Shocking as it is to read, it is more shocking that this diary was written in 2005, nearly 10 years ago, and yet Slahi is still at Guantánamo Bay. Slahi’s determined legal team, headed by Nancy Hollander, had to spend seven years litigating the government’s opposition to the publication of the document. Even after it was declassified in 2012, extensive redactions remain in the document, a fitting visual reminder of the government’s attempts to hide its misconduct. His editor, Larry Siems, is the Director of the Freedom to Write Programs for PEN USA in Los Angeles and the PEN American Center in New York. He has done a masterful job of both maintaining Slahi’s voice, while making grammatical edits and consolidating and reordering text where necessary. The Diary reads as a lived experience, heartbreakingly rendered in plain English and directed clearly to us.
Some may ask whether Slahi’s account is truthful, or whether, as the US contended in its seven-year effort to keep the diary from being published, it is a deliberate lie to gain sympathy for the detainees in Guantánamo Bay. It seems unlikely he could have provided such detailed descriptions of conduct that has since been corroborated by the voluminous public documentation that has emerged as to the practices of the US in Bagram and Guantánamo Bay, as well as by first-person accounts of guards who have publicly condemned what they were asked to do. Moreover, there is a certain moderation in his description of some events that suggests he genuinely is trying to be accurate. For example, Slahi goes out of his way to note the differences in attitudes of the various handlers he had over his captivity, including a few guards he got to know and came genuinely to care for, despite himself. These are some of the book’s most poignant moments, in which the fundamental beacon of humanity appears to briefly shine.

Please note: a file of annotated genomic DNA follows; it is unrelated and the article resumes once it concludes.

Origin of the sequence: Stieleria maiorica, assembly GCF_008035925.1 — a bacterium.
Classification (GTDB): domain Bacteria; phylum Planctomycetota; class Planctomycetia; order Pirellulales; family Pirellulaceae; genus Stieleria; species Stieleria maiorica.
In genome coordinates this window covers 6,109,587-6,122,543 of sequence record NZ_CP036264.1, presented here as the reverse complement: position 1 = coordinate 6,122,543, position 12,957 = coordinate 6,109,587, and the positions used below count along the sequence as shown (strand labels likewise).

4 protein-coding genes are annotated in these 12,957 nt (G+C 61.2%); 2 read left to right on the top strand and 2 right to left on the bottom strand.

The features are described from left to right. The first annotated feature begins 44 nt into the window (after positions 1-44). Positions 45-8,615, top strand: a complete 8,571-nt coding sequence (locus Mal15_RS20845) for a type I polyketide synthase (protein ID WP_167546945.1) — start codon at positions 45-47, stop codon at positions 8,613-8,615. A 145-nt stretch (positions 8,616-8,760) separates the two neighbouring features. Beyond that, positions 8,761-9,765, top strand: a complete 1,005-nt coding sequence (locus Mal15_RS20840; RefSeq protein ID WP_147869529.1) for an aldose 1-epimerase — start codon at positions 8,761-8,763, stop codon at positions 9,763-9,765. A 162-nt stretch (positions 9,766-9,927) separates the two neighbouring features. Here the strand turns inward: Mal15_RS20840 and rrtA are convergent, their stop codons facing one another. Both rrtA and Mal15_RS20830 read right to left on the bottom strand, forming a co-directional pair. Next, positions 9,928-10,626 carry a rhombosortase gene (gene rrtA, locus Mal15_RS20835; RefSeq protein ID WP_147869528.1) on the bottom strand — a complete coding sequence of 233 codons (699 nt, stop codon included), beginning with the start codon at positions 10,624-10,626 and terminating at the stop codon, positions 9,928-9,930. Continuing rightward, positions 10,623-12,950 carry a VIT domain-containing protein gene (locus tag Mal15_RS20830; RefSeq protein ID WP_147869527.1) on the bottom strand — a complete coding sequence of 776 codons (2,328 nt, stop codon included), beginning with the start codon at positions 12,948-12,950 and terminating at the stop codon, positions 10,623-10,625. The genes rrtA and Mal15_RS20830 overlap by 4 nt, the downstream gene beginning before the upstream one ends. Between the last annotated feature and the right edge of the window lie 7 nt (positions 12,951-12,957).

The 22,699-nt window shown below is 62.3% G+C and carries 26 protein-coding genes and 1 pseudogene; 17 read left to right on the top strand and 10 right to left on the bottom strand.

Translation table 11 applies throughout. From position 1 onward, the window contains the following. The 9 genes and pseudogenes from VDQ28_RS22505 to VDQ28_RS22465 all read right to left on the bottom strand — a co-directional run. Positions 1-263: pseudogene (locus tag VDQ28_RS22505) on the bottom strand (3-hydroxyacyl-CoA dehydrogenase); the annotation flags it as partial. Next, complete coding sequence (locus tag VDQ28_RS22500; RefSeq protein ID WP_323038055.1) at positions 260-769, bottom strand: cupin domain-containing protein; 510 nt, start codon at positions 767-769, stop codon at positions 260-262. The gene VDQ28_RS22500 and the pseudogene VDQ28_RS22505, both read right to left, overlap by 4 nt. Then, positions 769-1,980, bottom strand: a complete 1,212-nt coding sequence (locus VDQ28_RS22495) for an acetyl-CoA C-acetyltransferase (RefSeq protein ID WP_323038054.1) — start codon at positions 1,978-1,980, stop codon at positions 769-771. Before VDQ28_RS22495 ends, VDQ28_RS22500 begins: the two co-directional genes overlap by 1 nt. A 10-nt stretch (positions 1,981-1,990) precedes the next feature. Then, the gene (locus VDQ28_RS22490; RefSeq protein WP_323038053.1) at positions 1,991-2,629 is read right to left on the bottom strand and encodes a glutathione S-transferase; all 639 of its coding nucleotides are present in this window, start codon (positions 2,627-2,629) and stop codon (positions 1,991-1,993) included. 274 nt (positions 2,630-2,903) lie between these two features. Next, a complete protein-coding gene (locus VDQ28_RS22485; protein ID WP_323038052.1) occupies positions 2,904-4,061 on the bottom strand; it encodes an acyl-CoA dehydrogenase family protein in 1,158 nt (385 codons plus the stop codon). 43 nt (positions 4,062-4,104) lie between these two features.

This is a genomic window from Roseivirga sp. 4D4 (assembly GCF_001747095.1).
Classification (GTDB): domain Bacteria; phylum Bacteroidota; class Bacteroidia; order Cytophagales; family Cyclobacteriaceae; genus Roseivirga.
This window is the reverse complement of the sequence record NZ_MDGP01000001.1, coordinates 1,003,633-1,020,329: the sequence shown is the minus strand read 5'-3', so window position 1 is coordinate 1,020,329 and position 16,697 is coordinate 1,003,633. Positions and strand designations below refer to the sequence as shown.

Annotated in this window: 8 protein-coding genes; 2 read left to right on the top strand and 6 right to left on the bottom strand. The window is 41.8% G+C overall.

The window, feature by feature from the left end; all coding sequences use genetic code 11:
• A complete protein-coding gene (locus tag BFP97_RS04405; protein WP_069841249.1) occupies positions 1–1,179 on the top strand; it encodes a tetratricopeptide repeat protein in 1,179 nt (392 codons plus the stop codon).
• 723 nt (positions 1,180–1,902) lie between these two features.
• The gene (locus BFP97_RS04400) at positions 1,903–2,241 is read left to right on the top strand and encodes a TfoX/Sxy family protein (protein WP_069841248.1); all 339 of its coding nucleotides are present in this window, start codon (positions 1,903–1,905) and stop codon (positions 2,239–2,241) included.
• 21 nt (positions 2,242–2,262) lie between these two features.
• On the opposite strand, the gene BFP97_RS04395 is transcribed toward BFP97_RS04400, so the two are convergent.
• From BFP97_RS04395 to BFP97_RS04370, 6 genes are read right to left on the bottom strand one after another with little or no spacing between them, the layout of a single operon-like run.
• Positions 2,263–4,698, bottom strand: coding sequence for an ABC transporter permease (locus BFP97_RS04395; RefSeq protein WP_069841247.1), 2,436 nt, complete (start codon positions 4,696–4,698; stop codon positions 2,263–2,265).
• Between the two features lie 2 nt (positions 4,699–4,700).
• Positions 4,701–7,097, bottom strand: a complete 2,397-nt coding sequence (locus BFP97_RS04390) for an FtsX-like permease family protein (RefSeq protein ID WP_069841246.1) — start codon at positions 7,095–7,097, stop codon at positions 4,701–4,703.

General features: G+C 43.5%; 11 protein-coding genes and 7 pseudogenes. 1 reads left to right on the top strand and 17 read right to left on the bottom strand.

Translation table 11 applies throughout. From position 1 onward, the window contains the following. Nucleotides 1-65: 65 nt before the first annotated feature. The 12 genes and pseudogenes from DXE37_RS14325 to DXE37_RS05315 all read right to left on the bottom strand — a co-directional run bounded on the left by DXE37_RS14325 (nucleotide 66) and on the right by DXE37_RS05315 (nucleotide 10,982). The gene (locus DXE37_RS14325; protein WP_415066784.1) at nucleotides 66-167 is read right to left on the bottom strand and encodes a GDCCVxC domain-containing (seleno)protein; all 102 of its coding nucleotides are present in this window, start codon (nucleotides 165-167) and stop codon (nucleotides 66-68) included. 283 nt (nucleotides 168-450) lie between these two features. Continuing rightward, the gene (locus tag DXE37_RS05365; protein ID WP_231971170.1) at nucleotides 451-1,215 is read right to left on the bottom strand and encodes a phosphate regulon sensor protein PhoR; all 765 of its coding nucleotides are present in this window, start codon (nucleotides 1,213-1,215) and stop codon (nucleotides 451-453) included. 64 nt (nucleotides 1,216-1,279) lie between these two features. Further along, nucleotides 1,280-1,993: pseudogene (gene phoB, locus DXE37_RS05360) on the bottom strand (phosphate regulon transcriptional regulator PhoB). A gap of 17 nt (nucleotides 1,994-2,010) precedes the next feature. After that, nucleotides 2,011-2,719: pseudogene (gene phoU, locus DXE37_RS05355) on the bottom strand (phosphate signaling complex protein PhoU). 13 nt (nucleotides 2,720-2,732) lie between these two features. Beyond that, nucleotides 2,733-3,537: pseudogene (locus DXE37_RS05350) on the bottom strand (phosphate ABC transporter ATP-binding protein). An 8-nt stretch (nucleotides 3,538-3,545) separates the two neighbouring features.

There is no other word for what Slahi suffered than torture, despite the Orwellian, sanitized phrase, “enhanced interrogation techniques,” adopted by the Bush administration. The Convention Against Torture defines torture as “any act by which severe pain or suffering, whether physical or mental, is intentionally inflicted on a person for such purposes as obtaining from him or a third person, information or a confession […]” The leaked “torture memos,” penned by the Bush administration’s Office of Legal Counsel, aimed to get around this definition by characterizing the post-9/11 suspects as “unlawful combatants,” not protected by the Geneva Convention, and by contending that for an act to constitute torture under the United States Code, it must “be equivalent in intensity to the pain accompanying serious physical injury, such as organ failure, impairment of bodily function, or even death.” For mental pain to amount to torture, it must result from “threats of imminent death, threats of infliction of the kind of pain that would amount to physical torture; [or] infliction of such physical pain as a means of psychological torture […]” As for the Convention Against Torture, attorneys at OLC argued that the president was authorized as commander in chief to approve any technique needed to protect the nation's security.